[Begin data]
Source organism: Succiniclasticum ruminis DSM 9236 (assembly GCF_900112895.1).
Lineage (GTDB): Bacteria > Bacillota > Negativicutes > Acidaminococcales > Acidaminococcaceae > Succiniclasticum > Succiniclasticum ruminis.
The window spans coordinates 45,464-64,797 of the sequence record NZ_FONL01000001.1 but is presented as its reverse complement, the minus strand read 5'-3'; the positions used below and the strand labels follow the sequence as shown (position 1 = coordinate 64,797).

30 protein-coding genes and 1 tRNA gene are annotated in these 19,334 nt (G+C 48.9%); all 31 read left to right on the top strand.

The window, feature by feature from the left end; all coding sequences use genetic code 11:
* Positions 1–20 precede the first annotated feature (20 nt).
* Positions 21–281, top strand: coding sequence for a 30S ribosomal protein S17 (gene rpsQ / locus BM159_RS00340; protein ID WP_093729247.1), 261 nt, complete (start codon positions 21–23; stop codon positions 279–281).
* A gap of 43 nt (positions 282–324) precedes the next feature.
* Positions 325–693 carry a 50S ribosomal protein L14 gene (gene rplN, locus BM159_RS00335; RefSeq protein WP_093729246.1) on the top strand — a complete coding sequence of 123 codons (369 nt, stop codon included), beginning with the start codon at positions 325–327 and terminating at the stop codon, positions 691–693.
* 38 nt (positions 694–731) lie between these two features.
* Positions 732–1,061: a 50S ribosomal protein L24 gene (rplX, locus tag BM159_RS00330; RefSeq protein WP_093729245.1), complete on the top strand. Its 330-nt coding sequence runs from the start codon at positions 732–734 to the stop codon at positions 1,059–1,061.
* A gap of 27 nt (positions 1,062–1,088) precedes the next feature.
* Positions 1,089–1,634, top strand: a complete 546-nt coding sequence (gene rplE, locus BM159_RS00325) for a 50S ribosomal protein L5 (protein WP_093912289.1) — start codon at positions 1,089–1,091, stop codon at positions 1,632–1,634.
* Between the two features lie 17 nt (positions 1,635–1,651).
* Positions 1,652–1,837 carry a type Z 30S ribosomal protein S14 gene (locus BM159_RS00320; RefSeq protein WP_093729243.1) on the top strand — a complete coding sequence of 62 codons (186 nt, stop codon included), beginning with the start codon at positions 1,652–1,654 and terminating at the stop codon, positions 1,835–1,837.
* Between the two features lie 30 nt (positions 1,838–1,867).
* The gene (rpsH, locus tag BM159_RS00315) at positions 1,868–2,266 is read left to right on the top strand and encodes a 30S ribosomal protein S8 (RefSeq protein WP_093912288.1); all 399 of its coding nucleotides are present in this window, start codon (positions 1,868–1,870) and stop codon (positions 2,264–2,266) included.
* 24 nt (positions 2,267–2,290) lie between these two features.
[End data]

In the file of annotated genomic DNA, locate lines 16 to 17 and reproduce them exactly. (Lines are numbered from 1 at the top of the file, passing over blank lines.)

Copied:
* Between the two features lie 30 nt (positions 1,838–1,867).
* The gene (rpsH, locus tag BM159_RS00315) at positions 1,868–2,266 is read left to right on the top strand and encodes a 30S ribosomal protein S8 (RefSeq protein WP_093912288.1); all 399 of its coding nucleotides are present in this window, start codon (positions 1,868–1,870) and stop codon (positions 2,264–2,266) included.